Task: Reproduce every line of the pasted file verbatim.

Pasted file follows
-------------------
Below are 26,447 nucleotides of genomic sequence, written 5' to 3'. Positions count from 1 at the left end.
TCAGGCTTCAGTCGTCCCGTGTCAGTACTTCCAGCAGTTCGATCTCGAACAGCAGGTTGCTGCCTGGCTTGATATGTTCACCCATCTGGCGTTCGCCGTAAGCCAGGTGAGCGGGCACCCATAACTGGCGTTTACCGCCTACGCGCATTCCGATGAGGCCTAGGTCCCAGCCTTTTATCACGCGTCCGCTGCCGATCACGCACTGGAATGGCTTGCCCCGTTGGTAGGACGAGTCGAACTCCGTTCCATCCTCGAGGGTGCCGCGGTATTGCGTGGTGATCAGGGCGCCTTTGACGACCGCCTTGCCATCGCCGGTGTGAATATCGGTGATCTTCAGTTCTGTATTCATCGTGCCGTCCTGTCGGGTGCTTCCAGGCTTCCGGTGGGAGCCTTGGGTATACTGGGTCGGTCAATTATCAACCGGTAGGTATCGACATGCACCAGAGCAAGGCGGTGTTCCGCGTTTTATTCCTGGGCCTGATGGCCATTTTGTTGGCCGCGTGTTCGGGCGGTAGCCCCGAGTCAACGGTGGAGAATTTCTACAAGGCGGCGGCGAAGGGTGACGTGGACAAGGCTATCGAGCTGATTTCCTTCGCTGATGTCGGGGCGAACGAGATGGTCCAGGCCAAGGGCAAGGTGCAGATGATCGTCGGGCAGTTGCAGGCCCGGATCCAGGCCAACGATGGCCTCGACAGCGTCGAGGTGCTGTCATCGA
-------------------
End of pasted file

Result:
Below are 26,447 nucleotides of genomic sequence, written 5' to 3'. Positions count from 1 at the left end.
TCAGGCTTCAGTCGTCCCGTGTCAGTACTTCCAGCAGTTCGATCTCGAACAGCAGGTTGCTGCCTGGCTTGATATGTTCACCCATCTGGCGTTCGCCGTAAGCCAGGTGAGCGGGCACCCATAACTGGCGTTTACCGCCTACGCGCATTCCGATGAGGCCTAGGTCCCAGCCTTTTATCACGCGTCCGCTGCCGATCACGCACTGGAATGGCTTGCCCCGTTGGTAGGACGAGTCGAACTCCGTTCCATCCTCGAGGGTGCCGCGGTATTGCGTGGTGATCAGGGCGCCTTTGACGACCGCCTTGCCATCGCCGGTGTGAATATCGGTGATCTTCAGTTCTGTATTCATCGTGCCGTCCTGTCGGGTGCTTCCAGGCTTCCGGTGGGAGCCTTGGGTATACTGGGTCGGTCAATTATCAACCGGTAGGTATCGACATGCACCAGAGCAAGGCGGTGTTCCGCGTTTTATTCCTGGGCCTGATGGCCATTTTGTTGGCCGCGTGTTCGGGCGGTAGCCCCGAGTCAACGGTGGAGAATTTCTACAAGGCGGCGGCGAAGGGTGACGTGGACAAGGCTATCGAGCTGATTTCCTTCGCTGATGTCGGGGCGAACGAGATGGTCCAGGCCAAGGGCAAGGTGCAGATGATCGTCGGGCAGTTGCAGGCCCGGATCCAGGCCAACGATGGCCTCGACAGCGTCGAGGTGCTGTCATCGA